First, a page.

The Life of Emily Dickinson

Although she lived a seemingly secluded life, Emily Dickinson\'s many
encounters with death influenced many of her poems and letters. Perhaps one of
the most ground breaking and inventive poets in American history, Dickinson has
become as well known for her bizarre and eccentric life as for her incredible
poems and letters. Numbering over 1,700, her poems highlight the many moments
in a 19th century New Englander woman\'s life, including the deaths of some of
her most beloved friends and family, most of which occurred in a short period of
time (Benfey 6-25).
Several biographers of Dickinson point out her methods of exploring
several topics in “circumference,” as she says in her own words. Death is
perhaps one of the best examples of this exploration and examination. Other
than one trip to Washington and Philadelphia, several excursions to Boston to
see a doctor, and a few short years in school, Emily never left her home town of
Amherst, Massachusetts. In the latter part of her life she rarely left her
large brick house, and communicated even to her beloved sister through a door
rarely left “slightly ajar.” This seclusion gave her a reputation for
eccentricity to the local towns people, and perhaps increased her interest in
death (Whicher 26).
Dressing in white every day Dickinson was know in Amherst as, “the New
England mystic,” by some. Her only contact to her few friends and
correspondents was through a series of letters, seen as some critics to be equal
not only in number to her poetic works, but in literary genius as well (Sewall
Explored thoroughly in her works, death seems to be a dominating theme
through out Dickinson\'s life. Dickinson, although secluded and isolated had a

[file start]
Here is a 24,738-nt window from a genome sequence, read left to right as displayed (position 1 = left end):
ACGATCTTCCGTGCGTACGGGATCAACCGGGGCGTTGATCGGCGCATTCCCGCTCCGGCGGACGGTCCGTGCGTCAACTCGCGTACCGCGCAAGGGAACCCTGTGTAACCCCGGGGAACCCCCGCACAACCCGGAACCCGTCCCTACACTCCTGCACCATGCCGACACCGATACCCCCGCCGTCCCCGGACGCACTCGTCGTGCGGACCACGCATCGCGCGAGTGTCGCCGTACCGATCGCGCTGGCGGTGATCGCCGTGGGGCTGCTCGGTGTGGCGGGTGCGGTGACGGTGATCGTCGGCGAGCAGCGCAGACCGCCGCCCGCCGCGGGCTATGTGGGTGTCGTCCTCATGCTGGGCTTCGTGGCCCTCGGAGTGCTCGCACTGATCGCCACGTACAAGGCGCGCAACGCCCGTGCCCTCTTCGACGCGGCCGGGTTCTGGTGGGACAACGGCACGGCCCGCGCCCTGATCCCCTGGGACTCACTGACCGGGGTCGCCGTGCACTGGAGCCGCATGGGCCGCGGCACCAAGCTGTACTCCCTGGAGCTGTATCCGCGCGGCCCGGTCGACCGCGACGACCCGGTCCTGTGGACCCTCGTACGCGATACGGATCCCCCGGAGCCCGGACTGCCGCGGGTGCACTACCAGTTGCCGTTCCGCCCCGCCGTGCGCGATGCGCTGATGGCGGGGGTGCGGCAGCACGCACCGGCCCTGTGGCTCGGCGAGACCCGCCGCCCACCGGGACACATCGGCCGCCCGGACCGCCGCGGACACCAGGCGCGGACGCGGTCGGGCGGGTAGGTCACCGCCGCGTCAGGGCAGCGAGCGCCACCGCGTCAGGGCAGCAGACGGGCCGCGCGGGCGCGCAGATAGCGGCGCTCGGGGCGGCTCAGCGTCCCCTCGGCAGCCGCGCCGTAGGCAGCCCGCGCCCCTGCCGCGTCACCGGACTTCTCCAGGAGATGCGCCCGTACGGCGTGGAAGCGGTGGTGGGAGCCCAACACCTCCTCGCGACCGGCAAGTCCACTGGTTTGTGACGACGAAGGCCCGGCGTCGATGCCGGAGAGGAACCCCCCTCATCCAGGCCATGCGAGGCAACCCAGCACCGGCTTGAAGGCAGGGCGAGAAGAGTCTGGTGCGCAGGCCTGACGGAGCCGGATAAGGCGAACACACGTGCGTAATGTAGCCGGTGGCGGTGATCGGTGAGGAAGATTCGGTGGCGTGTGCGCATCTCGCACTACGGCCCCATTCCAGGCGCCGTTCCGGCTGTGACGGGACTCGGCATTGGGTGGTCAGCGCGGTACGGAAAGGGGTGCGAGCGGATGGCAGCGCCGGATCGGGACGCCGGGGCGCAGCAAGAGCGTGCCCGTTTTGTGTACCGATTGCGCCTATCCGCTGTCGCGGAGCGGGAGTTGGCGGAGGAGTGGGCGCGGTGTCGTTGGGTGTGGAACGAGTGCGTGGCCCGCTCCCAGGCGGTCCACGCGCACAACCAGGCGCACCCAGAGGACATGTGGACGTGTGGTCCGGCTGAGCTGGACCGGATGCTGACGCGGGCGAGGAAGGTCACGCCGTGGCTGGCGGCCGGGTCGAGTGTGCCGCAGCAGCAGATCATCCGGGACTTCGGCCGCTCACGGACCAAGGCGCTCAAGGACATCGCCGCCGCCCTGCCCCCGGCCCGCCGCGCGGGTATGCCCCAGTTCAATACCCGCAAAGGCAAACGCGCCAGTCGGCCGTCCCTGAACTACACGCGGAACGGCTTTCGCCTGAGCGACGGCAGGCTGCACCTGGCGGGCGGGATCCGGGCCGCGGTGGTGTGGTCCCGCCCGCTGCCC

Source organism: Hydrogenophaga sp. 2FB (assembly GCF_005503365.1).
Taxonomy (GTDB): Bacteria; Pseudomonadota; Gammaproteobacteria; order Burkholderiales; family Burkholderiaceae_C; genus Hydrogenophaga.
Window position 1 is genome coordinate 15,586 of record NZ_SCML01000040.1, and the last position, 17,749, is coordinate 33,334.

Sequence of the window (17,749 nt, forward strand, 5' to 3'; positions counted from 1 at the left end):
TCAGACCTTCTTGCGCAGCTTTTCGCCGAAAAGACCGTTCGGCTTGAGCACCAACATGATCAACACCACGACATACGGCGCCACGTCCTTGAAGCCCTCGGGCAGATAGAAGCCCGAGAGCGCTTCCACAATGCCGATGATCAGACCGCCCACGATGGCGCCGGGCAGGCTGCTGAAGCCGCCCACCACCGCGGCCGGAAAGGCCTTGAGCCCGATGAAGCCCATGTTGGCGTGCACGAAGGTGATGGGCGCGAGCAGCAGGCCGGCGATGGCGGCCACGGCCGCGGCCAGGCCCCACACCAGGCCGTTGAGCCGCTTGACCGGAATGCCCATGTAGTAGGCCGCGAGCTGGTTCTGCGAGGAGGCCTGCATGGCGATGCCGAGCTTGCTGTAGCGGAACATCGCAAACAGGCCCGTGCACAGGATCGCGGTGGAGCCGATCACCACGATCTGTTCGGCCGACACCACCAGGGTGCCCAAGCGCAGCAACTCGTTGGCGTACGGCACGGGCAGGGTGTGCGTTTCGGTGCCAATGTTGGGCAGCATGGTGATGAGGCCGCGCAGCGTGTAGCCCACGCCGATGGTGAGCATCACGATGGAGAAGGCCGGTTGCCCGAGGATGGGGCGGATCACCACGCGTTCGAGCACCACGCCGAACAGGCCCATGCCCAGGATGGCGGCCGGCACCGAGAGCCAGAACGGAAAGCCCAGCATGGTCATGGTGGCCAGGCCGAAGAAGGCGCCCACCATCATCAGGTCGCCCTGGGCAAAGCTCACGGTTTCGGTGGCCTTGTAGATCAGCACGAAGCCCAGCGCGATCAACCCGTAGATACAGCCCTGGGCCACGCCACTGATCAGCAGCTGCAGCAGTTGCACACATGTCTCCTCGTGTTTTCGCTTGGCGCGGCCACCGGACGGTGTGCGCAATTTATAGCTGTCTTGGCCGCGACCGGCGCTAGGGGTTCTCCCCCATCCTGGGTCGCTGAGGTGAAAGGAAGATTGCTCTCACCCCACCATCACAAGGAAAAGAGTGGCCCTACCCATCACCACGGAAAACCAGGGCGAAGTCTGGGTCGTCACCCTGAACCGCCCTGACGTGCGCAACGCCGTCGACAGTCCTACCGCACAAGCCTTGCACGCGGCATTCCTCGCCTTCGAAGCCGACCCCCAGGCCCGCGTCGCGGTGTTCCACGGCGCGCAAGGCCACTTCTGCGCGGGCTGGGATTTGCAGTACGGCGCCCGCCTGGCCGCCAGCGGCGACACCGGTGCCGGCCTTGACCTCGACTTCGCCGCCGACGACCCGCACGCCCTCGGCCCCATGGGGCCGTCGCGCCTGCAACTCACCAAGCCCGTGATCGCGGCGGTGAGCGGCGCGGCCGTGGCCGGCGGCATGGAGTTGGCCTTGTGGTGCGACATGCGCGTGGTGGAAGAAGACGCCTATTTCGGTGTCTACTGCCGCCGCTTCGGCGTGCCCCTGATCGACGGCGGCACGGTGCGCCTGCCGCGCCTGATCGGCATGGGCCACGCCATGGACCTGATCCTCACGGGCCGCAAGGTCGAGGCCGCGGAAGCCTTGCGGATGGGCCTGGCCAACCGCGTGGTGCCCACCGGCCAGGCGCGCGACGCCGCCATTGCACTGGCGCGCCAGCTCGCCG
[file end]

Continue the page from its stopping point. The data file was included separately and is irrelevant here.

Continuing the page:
few encounters with love, two perhaps serious affairs were documented in her
letters and poems. But, since Emily\'s life was so self kept and private the
exact identity of these people remains unsure. What is known, is during the
Civil War , worried for her friends and families lives, death increased in
frequency to be a dominant theme in her writings. After 1878, the year of her
influential father\'s death, (a treasurer of Amherst college, and a member of the
Congress), this theme increased with each passing of friend or family, peeking
perhaps with the death of the two men she loved (Waugh 100).
But, as documented by several critics, Dickinson viewed death, as she
did most ideas, in circumference. She was careful to high light and explore all
the paradoxes and emotional extremes involved with death. One poem expresses
her depression after discovering her two loves had passed away. She wrote, “I
never lost as much as twice, and that was in the sod; Twice I have stood a
beggar, Before the door of God,” (Porter 170).
Some critics believe it was the suggestion of death which spawned
Dickinson\'s greatest output of Poetry in 1862. After hearing from Charles
Wadsworth, her mentor, and perhaps secret love, that he was ill, and would be “
leaving the land,” Dickinson made her withdrawal from society more apparent
and her writing more frequent and intense. By then Dickinson was already in her
mid thirties, and simply progressed from there to become more reserved and write
more of death and loss, than of nature and love, as had been common in her
earlier years (Whicher 39).
In the poem, My life Had Stood- A Loaded Gun, (since most of Dickinson\'s
poems were unnamed, many are known by the first line of the poem, as in this
case) Dickinson writes in the last stanza, “ Though I than He (the owner of the
gun in the analogy) - may longer live- He longer must- than I- For I have but
the power to kill, Without-the power to die-.” Critics state that here Dickinson,
(writing during the Civil War, 1863 specifically) speaks of the importance of
mortality and death, and highlights the pure foolishness behind killing
(Griffith 188).
As stated above, Dickinson is known for encompassing many perspectives
on a single topic. In, I could not stop for Death, also written in 1863,
Dickinson writes of immortality and eternity, and although death does not “come
in haste”, his eventual coming is inevitable since death in eternal, “ Since
then-\'tis Centuries-and yet, Feels shorter than the day, I first surmised the
Horse\'s Head, Were toward Eternity-.” (Porter 170).
Over all Dickinson\'s works can be seen as a study into the thoughts and
emotions of people, especially in her exploration death. From its inevitable
coming to its eternal existence, Dickinson explains her feelings and